What’s needed, then, are professional standards for whose gaffes, social-media posts, or other legal activities are worth the media's attention. While I’m not particularly optimistic about their being implemented, here goes.

Who Is Fair Game? 

Politicians, CEOs, and others with great influence: Yes.

Journalism would be quite pointless if it were declared unfair and “shaming” to criticize such individuals’ actions.

Major authors, New York Times columnists, “Daily Show” hosts, and the like: Yes.

It’s not shaming a public intellectual to challenge his or her ideas. People whose job description is to start a national conversation or to hit a nerve have every right to protest social-media threats or abuse, but aren’t being shamed when a whole lot of people disagree with them.

College journalists, Thought Catalog contributors, and others who’ve written articles that, in a pre-social media era, maybe three people would have read: Sparingly.

Anyone who’s published something needs to be open to both positive and negative response to their work, and it’s not unethical to quote someone with a platform smaller than your own. But journalists for major publications shouldn’t make a habit of scouring ones such as these for easy takedowns. 

Ordinary people who’ve posted to social media with the reasonable expectation that few were interested in their posts: Resist the impulse.

Yes, technically any post that’s not behind privacy settings is for the taking. But it’s wrong to bring publicity upon someone who wasn’t seeking it out (especially those who are behind privacy settings and get shamed via screenshots). Not everyone sharing on social media is doing so in the hopes of becoming famous. 

Ordinary people who've been surreptitiously photographed or recorded, whether mid-meltdown on a terrible day or clearly suffering from mental illness: Never.

A blip in someone’s life should never be used to turn them into a symbol of what the culture has come to, or indeed of anything.

This checklist will still leave ambiguous cases, such as that of Britt McHenry, an ESPN reporter suspended for a week after being filmed saying nasty things to a towing company employee. On the one hand, she was already (evidently) a public figure, so it’s not a violation to make news of her outburst. On the other hand, even otherwise lovely people may react badly in situations like having their car towed—particularly if other things are going on in her life that we don't know about. Maybe this was the lowest point in that reporter’s life, or maybe she’s like this to everyone, I have no idea. While I have trouble picturing a news media that wouldn’t report a story like this, I can’t say I agree with Megan Garber of The Atlantic that viral shaming of bad manners is, in general, to be celebrated.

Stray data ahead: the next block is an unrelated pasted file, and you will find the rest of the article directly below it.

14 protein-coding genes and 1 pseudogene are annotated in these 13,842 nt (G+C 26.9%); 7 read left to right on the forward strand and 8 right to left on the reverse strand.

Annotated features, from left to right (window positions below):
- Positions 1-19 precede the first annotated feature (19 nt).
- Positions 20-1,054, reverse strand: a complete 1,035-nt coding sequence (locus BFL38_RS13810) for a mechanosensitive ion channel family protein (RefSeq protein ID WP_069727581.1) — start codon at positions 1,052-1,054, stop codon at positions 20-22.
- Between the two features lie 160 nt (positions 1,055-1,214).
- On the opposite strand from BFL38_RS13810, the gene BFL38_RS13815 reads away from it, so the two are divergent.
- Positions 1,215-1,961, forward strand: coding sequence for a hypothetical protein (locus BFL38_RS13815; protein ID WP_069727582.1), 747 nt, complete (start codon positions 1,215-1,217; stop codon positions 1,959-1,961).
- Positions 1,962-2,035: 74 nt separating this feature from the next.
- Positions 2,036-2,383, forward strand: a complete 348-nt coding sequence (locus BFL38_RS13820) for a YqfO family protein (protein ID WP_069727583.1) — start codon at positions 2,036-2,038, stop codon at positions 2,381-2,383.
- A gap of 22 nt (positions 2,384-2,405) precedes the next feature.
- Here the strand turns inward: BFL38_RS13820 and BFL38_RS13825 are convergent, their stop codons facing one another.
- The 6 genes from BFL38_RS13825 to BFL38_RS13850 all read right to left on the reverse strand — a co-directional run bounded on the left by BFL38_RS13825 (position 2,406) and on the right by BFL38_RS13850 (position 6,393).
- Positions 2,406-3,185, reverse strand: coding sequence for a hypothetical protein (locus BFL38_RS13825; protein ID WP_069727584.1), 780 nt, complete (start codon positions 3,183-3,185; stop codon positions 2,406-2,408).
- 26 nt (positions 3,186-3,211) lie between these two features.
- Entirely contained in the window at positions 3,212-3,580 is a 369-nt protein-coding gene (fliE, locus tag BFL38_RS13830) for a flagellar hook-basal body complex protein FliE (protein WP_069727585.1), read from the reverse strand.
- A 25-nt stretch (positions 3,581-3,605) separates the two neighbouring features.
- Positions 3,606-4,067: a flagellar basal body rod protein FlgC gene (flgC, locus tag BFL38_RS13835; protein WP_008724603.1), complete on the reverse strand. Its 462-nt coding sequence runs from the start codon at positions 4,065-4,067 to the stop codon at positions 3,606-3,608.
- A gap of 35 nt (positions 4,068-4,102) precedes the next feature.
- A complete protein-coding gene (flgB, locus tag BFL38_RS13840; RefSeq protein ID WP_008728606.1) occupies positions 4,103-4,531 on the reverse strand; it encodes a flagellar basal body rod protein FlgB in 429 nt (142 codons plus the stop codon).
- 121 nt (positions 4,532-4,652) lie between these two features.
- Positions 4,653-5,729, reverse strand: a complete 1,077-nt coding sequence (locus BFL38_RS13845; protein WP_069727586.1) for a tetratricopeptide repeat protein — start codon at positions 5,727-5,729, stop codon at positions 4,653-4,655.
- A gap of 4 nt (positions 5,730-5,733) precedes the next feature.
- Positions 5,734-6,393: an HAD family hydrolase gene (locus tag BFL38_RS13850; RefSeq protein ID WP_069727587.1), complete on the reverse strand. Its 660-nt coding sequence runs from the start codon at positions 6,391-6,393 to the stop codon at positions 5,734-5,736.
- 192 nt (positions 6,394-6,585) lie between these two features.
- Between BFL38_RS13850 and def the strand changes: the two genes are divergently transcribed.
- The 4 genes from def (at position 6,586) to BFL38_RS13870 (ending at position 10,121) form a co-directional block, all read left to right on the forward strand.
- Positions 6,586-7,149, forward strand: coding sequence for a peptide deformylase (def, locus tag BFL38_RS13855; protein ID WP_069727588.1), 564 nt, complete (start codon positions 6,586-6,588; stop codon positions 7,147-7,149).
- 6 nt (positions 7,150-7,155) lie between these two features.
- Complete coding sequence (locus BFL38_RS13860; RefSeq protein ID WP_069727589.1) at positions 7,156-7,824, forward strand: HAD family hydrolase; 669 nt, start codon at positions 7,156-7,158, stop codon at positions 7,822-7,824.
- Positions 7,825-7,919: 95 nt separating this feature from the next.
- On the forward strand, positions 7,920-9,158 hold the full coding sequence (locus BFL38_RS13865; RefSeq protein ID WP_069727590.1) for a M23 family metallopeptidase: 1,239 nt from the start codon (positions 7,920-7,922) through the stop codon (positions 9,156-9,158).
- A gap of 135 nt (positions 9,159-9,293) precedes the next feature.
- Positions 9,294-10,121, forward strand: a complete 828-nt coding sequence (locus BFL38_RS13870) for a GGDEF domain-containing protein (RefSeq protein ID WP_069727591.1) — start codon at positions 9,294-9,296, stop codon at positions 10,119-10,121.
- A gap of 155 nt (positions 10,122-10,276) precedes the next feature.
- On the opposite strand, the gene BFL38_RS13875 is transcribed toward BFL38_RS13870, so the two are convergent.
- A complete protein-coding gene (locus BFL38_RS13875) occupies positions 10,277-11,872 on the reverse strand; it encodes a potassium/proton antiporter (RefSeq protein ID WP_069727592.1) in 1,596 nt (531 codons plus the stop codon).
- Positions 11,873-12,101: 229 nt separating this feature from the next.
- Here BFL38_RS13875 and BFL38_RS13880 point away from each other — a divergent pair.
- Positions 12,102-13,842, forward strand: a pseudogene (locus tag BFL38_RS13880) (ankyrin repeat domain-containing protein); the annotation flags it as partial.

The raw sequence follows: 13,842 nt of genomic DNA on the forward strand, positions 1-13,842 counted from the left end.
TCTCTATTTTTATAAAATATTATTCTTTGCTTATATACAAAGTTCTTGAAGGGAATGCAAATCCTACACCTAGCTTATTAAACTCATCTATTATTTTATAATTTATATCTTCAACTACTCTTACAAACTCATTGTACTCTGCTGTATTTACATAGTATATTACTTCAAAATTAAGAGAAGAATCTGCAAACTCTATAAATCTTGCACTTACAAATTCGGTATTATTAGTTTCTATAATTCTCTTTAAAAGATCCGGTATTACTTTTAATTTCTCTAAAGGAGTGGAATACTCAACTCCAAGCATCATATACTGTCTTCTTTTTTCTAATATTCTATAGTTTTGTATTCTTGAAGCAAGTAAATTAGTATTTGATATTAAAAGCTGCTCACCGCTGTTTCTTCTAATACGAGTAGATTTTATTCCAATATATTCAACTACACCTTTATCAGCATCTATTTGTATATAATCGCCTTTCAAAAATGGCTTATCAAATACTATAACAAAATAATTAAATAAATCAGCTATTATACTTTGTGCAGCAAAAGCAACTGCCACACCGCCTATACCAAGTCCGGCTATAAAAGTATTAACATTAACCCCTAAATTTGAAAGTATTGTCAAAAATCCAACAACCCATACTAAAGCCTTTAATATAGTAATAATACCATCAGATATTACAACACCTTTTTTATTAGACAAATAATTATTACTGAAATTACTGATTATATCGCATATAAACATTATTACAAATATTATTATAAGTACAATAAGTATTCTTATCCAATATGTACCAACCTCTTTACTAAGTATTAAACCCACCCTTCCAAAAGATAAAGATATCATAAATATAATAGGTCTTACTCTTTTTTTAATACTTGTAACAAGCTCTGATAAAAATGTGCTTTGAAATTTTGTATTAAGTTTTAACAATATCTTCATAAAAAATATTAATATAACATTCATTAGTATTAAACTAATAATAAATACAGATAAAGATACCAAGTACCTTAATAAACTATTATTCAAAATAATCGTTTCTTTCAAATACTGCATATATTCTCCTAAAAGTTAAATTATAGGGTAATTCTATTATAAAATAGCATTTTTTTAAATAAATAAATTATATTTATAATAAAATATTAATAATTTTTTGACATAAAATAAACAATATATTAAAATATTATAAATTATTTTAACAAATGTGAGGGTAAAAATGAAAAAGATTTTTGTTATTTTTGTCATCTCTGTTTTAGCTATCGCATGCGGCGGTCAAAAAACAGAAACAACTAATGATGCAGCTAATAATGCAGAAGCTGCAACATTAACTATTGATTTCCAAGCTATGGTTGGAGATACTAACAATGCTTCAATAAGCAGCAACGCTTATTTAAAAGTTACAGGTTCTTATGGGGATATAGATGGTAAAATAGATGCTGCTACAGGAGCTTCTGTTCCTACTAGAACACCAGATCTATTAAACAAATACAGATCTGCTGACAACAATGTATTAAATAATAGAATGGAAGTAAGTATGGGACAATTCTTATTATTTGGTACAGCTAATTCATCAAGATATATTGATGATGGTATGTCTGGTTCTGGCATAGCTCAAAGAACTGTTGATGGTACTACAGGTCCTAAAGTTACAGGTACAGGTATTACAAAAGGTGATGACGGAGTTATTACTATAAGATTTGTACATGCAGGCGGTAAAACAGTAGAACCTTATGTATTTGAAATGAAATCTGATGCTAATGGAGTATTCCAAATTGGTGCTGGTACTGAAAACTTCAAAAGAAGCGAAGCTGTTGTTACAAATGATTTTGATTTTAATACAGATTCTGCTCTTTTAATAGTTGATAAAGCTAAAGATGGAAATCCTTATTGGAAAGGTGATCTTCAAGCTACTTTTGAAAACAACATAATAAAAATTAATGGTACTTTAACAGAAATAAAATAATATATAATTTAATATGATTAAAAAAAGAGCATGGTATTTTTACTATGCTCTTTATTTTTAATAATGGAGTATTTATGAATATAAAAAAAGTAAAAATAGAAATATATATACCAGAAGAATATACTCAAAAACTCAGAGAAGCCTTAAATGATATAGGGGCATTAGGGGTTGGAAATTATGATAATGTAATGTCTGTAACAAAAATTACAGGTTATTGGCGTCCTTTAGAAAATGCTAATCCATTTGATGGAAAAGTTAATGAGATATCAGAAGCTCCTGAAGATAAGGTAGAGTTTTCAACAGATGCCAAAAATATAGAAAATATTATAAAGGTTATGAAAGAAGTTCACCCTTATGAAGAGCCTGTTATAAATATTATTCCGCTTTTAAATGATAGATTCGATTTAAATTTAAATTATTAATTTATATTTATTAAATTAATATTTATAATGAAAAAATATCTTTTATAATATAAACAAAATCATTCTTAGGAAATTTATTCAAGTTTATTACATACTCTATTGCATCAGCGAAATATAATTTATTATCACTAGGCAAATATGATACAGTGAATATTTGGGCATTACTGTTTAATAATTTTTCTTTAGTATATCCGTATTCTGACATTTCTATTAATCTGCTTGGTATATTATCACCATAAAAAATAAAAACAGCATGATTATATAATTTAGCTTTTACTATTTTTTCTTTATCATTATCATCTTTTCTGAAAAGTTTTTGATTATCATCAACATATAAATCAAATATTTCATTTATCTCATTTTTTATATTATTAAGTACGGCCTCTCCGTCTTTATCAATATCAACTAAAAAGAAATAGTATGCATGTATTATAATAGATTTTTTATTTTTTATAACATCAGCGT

To be sure, the media isn't wholly responsible for the rise in viral shaming. Twitter and Facebook users are perfectly capable of doing so without the media's complicity; indeed, that's how media finds these “stories” in the first place. But the onus is on the media not to exacerbate it. When a daily print newspaper in America's biggest city sees fit to turn a disaster-site selfie into a cover story, it normalizes the idea that ordinary people’s slip-ups, real or perceived, count as legitimate news. 

One could make the meta-case that Ronson himself is profiting from these humiliations: LA Review of Books reviewer Rob Sharp does asks, rhetorically, “how to take the author seriously as he propels these stories back to the top of Google’s search results, this time with his own name attached?” Is Ronson just shaming the shamers? And am I, in turn, just shaming Ronson for shaming the shamers? And are all we profiting from it? Yes—except that poor girl who can't find a job because of a spontaneous middle finger.